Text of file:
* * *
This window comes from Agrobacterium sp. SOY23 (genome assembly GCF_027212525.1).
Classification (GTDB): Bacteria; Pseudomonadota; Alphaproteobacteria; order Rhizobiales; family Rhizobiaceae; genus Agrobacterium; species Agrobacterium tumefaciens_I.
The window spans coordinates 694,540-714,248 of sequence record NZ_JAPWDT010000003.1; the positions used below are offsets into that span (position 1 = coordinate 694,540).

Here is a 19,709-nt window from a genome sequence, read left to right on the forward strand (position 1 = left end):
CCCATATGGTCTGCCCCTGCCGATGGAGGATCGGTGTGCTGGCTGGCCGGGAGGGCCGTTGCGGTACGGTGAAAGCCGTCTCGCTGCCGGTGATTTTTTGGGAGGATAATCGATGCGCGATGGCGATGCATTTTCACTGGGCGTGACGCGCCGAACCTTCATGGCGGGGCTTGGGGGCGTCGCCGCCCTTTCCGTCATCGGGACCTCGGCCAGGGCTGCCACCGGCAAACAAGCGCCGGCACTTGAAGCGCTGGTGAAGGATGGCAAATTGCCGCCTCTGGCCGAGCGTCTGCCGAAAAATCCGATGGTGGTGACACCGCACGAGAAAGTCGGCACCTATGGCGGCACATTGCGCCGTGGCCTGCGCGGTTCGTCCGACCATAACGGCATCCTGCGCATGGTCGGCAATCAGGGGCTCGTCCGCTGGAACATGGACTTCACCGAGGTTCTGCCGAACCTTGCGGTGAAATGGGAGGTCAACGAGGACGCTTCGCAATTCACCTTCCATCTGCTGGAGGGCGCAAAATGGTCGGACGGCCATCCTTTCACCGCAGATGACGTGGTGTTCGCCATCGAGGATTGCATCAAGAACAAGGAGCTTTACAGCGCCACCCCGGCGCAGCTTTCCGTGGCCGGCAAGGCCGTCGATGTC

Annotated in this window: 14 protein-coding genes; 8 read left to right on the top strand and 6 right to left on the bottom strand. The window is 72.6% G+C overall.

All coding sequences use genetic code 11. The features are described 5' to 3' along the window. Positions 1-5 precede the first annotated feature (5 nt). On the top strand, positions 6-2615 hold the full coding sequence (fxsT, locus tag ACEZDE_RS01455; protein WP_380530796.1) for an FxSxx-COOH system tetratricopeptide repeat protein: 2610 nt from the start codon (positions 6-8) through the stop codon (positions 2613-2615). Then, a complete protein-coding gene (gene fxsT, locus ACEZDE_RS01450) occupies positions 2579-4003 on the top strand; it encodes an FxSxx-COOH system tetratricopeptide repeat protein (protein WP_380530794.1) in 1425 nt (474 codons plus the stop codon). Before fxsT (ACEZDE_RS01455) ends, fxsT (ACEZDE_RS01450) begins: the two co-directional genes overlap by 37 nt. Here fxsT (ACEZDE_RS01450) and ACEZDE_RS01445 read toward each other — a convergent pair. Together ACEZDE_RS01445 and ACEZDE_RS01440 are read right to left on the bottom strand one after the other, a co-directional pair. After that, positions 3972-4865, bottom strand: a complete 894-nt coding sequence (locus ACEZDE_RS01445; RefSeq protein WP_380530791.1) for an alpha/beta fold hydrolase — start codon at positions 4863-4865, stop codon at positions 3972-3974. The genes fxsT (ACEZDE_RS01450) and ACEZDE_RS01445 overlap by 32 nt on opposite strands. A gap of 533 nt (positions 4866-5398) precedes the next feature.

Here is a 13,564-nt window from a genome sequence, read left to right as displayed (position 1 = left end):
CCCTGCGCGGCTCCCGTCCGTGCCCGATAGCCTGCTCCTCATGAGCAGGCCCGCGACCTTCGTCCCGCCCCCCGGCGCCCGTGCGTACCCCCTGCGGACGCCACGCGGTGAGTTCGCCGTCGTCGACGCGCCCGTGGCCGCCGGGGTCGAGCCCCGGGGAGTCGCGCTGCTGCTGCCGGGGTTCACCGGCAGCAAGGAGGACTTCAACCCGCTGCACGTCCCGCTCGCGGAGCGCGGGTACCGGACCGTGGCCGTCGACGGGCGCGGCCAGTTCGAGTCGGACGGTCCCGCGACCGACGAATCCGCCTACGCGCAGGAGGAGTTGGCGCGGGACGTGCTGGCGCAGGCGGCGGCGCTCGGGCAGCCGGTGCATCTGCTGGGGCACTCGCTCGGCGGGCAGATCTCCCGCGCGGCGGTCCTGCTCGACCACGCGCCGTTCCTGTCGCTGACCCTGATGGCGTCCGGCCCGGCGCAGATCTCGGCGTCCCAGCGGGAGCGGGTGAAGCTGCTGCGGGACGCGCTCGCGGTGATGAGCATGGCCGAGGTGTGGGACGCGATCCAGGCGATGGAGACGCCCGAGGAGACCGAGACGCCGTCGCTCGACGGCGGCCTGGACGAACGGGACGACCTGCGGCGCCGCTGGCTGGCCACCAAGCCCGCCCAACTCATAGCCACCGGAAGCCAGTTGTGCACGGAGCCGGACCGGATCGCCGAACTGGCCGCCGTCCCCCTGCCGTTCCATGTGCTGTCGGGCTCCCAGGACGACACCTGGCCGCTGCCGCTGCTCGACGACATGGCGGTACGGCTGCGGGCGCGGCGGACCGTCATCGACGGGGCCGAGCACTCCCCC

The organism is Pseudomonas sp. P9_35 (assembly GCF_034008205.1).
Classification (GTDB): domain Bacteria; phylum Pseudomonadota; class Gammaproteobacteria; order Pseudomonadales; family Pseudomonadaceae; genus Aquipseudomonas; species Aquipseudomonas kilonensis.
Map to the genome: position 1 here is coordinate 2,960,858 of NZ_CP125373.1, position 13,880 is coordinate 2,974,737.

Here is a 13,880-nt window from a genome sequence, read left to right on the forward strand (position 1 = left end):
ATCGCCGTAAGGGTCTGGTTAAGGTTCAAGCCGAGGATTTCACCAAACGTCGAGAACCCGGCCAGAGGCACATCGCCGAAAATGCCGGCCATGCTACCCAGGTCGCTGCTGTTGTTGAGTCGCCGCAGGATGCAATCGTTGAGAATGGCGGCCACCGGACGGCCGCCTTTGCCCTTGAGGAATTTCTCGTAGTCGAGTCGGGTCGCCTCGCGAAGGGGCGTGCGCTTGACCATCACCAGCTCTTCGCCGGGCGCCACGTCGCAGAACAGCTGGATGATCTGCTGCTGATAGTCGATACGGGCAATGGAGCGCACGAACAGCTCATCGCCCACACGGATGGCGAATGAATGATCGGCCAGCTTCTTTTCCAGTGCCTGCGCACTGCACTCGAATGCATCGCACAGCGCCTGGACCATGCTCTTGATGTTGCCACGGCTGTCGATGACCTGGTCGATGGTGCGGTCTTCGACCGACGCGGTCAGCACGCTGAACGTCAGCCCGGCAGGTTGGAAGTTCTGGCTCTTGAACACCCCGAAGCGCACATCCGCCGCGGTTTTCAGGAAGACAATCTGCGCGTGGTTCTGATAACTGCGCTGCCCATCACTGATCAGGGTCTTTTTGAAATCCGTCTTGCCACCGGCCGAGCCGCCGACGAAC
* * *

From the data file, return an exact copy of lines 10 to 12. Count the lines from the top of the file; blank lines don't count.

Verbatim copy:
The organism is Pseudomonas sp. P9_35 (assembly GCF_034008205.1).
Classification (GTDB): domain Bacteria; phylum Pseudomonadota; class Gammaproteobacteria; order Pseudomonadales; family Pseudomonadaceae; genus Aquipseudomonas; species Aquipseudomonas kilonensis.
Map to the genome: position 1 here is coordinate 2,960,858 of NZ_CP125373.1, position 13,880 is coordinate 2,974,737.